Mohamad Adam is a nonresident fellow with TIMEP and a Cairo-based journalist whose work has been published in The Economist, Mada Masr and Egypt Independent. Mr. Adam studied physics at Cairo University but became engaged in politics at the start of the Egyptian uprising in 2011. He was driven to document the events as they unfolded, and by 2012 he had fallen comfortably into a career of journalism. In 2013, Mr. Adam co-founded Mada Masr, an independent news website, with a group of fellow journalists. He spearheaded the website’s Arabic section, where he wrote, translated, and edited content. Mr. Adam also freelanced for international publications such as The New York Times and provided analysis and reports on current Egyptian affairs for the Washington-based Tahrir Institute for Middle East Policy, and worked as a local producer on an English documentary for Al Jazeera. In 2014, he joined the Egyptian Initiative for Personal Rights—a leading Egyptian NGO—as a media officer. Mr. Adam covered topics ranging from Islamist affairs and the health sector to workers’ and human rights. He also authored investigative pieces on police affairs in Egypt for Egypt Independent and Mada Masr. Mr. Adam was a TIMEP-Atlas Corps Bassem Sabry Democracy Fellow in 2015.
Amira Mikhail is the Nonresident Eshhad Project Fellow with TIMEP. Prior to joining TIMEP, Ms. Mikhail worked with the EgyptSource team at the Rafik Hariri Center for the Middle East at the Atlantic Council and worked as a scholarship coordinator for the MEPI Tomorrow’s Leaders Program at the American University in Cairo. She has been published in the Atlantic Council, OpenDemocracy, and Fikra Forum. Ms. Mikhail is a J.D. candidate at the Washington College of Law at American University with a focus on international human rights law and refugee and asylum law in the Middle East. She focuses on minority rights and international law in Egypt and Middle East. She holds a B.A. in psychology from Covenant College. You can follow her on Twitter: @amiramikhail.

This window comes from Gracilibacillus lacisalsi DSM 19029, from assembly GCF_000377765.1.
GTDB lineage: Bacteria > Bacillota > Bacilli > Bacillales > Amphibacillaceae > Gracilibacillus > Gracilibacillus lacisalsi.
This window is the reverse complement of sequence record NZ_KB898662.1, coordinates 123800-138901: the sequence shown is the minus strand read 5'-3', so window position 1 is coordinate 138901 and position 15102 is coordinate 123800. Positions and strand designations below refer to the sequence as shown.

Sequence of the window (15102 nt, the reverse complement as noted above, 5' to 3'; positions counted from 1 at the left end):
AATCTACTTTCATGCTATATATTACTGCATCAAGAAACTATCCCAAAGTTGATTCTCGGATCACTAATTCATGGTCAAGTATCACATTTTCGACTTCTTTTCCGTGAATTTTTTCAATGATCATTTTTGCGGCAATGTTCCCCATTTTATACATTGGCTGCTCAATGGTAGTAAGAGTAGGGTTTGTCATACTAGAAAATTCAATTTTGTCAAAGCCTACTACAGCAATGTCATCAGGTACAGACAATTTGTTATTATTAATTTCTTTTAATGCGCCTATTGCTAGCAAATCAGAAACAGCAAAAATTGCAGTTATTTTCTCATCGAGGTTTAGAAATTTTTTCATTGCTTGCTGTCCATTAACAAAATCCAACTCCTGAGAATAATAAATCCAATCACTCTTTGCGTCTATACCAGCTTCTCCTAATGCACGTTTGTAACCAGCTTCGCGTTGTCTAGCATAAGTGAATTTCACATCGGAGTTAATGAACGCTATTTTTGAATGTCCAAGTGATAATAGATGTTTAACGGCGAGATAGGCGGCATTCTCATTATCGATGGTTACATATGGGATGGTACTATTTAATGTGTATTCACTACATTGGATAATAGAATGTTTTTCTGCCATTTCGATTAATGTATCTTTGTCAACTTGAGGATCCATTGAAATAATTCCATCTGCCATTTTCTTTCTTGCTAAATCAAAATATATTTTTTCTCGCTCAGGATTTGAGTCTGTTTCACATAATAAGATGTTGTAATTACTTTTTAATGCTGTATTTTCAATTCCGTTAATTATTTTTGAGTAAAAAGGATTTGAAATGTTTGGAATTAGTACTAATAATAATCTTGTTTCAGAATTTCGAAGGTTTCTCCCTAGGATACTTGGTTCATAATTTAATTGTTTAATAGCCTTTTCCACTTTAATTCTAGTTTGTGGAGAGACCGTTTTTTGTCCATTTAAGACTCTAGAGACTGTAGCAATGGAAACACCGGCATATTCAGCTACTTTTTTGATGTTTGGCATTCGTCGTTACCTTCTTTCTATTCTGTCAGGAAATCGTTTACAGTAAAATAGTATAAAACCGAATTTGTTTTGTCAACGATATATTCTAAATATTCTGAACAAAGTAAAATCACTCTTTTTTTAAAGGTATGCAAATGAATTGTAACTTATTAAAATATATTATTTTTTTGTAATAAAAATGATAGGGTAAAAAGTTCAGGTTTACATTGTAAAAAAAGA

Hassan Hassan is a resident fellow at TIMEP focusing on Syria and Iraq. He is the author, with Michael Weiss, of ISIS: Inside the Army of Terror, a New York Times bestseller, and was previously an associate fellow at Chatham House’s Middle East and North Africa Program in London and a research associate at the Delma Institute in Abu Dhabi. He is a columnist for the National in Abu Dhabi, where he previously worked as deputy opinion editor. Working in journalism and research since 2008, he focuses on Syria, Iraq, and the Gulf States, and he studies Sunni and Shia movements in the region. His writing has appeared in the Guardian, Foreign Policy, Foreign Affairs, and the New York Times, among others. He has also written for the European Council on Foreign Relations on the Gulf states. Mr. Hassan received an M.A. in international relations from the University of Nottingham. You can follow him on Twitter:@hxhassan.
Ragab Saad is the TIMEP-Atlas Corps Bassem Sabry Democracy Fellow at TIMEP.
TIMEP currently accepts Non-Resident Fellows by invitation only. The Bassem Sabry Democracy Fellowship opens for applications twice per year. For more information on this fellowship, including deadlines, please visit the page here: TIMEP Bassem Sabry Democracy Fellowship